4D printing consists of biomimetic composites that adapt and reprogram their properties, functionality or shape on demand based upon external stimuli. Researchers are combining different types of plastics and fibers to create smart materials that self-assemble or change shape when they come into contact with stimuli such as heat or water or are confronted with a change in its environment. Skylar Tibbits, the director of Massachusetts Institute of Technology Self-Assembly Lab and researchers from the firms Stratasys and Autodesk Inc. have developed a process that turns a code into such smart objects. 4D printing technology is expected to allow users to print objects by taking smart materials from a 3-D printer that reshape themselves or self-assemble over time take. It is called 4D because it adds time (fourth dimension), to the printing process. Specific geometrical training needs to be imparted to such a printer in order to bring precision to the process of transformation of an object into various shapes formed at specific angles. A geometric code based on the object's own angles and dimensions is fed to the printer along with measurements that dictate its behavior when confronted with external stimuli. This code sets the direction, the number of times and the angles at which a material can bend and curl. Increased demand for technological innovation in the fields of military, manufacturing, construction, fashion and aerospace among others is expected to bolster the research work in order to practically realize the concept of 4D printing. Complex coding techniques, high cost of developing smart materials are some of the restraints for the research and development work.
Potential application areas include military & defense, automotive, manufacturing, medicine, construction, infrastructure, clothing, aerospace and numerous other fields. In military and defense, concepts such as alteration of camouflage of a soldier’s uniform, protection against shrapnel upon contact and protection against poisonous gas upon exposure are proposed and can be put into practical use with technological advancement. Additionally, guns could transform into other weapons, aerial drones could transform into land-roaming machines, and submarines could hide based on the water they travel through. In the automotive field, the concept of developing an automobile coating that changes its structure with environmental changes in order to protect it from corrosion can be made possible with the advent of 4D printing. In the field of manufacturing, the concept of self-assembling machines and processes where a pile of parts can be taken without human intervention in order to transform them into various products can be realized. In the field of medicine, DNA nanorobots that track down and selectively kill cancerous cells can be developed using this technology. In the construction field, self-assembling materials can be converted into fully completed structures in extreme environments or disaster areas where conventional construction is too expensive or not feasible. In the infrastructure field, 4D printing can be used to develop bridges or roads made from self-expanding materials to heal damage and cracks. In the field of clothing and fashion, 4D printing can develop clothes that transform by themselves as per the shape and size of the person wearing them. In the field of aerospace, airplanes could be made to change themselves based on what they carry and where they fly.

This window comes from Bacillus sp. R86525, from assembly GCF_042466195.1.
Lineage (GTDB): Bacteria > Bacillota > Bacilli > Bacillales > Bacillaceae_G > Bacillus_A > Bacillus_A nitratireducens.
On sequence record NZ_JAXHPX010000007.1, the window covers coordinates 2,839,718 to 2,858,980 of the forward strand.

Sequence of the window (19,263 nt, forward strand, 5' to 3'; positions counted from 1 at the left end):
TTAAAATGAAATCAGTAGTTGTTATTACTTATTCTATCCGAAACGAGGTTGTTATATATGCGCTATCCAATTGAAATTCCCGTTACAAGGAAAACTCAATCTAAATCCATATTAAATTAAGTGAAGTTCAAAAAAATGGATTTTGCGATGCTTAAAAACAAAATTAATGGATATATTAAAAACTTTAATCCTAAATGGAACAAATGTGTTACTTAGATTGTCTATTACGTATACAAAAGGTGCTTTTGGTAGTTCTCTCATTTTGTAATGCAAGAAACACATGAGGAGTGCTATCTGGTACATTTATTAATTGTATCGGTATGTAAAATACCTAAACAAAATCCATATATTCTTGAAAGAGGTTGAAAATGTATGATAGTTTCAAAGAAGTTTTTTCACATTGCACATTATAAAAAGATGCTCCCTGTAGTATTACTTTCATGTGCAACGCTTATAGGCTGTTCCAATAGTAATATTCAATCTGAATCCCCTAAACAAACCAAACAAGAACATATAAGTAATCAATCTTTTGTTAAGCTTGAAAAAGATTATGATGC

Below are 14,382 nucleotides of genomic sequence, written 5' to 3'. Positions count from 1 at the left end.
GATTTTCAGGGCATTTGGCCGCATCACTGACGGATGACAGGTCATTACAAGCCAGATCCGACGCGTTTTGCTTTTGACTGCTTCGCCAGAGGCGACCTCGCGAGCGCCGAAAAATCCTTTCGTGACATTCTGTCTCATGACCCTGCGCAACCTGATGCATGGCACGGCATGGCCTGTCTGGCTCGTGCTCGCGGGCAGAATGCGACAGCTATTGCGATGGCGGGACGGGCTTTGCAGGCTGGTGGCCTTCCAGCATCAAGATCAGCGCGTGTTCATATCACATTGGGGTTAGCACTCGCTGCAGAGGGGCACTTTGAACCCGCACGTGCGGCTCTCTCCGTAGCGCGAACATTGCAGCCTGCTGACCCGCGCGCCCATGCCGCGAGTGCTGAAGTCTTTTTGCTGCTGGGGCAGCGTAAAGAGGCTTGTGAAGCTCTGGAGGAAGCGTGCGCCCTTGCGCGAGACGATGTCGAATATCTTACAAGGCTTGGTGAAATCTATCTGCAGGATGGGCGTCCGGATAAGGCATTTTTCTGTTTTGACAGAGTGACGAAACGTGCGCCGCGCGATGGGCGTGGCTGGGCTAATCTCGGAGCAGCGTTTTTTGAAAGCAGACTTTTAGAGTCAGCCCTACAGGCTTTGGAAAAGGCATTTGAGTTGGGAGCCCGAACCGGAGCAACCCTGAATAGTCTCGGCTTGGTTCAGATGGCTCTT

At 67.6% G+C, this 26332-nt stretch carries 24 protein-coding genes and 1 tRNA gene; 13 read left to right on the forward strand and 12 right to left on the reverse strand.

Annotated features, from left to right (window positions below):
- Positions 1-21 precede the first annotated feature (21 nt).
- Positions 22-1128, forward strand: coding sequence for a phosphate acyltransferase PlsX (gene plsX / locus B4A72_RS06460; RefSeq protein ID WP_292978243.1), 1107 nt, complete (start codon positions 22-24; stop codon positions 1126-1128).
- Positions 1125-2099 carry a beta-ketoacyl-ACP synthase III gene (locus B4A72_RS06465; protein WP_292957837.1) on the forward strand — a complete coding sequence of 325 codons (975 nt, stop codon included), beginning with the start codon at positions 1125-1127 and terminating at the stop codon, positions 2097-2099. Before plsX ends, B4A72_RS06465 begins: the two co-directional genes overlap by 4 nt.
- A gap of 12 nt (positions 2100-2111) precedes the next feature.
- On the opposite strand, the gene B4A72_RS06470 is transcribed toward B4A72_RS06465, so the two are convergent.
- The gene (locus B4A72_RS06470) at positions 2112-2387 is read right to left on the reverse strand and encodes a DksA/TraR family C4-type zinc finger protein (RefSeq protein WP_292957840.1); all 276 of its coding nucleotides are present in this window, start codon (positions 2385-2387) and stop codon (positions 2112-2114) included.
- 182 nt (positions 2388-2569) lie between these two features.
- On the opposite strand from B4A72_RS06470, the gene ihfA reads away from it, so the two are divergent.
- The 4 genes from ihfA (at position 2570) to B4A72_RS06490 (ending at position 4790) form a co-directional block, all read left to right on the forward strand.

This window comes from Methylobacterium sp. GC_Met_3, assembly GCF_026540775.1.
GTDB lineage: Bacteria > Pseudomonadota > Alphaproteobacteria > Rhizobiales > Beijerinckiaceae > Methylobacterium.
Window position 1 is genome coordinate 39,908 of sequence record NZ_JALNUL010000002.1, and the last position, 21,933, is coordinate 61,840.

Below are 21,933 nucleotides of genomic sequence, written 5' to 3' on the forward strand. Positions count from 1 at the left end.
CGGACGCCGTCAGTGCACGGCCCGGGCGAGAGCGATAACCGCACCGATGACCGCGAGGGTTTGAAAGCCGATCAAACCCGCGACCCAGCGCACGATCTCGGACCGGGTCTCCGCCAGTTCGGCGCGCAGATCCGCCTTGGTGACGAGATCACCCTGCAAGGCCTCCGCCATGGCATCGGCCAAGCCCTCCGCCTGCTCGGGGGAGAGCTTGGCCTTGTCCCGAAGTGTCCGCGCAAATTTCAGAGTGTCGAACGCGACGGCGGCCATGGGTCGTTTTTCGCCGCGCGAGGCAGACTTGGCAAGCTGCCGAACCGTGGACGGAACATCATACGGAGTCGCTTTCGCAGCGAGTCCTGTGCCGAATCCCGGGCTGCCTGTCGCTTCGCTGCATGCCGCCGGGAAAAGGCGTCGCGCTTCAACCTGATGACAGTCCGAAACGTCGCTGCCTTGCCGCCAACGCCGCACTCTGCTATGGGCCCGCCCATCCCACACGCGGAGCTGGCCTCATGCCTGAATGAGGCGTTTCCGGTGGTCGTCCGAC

This technology is expected to make its debut in the U.S. owing to heavy investment and research work carried out in this region. Furthermore, the U.S. Army Research Office has granted USD 855,000 collectively between three research teams working on the research and development of 4D printing.
Research in 4D printing has commenced through collaboration between Stratasys’ Education, R&D departments, Autodesk Inc. and Massachusetts Institute of Technology’s (MIT’s) Self-Assembly Lab. Stratasys is a U.S. based manufacturer of 3D printers and 3D production systems. Autodesk Inc. is U.S. based software provider for architecture, construction, engineering, media & entertainment and manufacturing industries.
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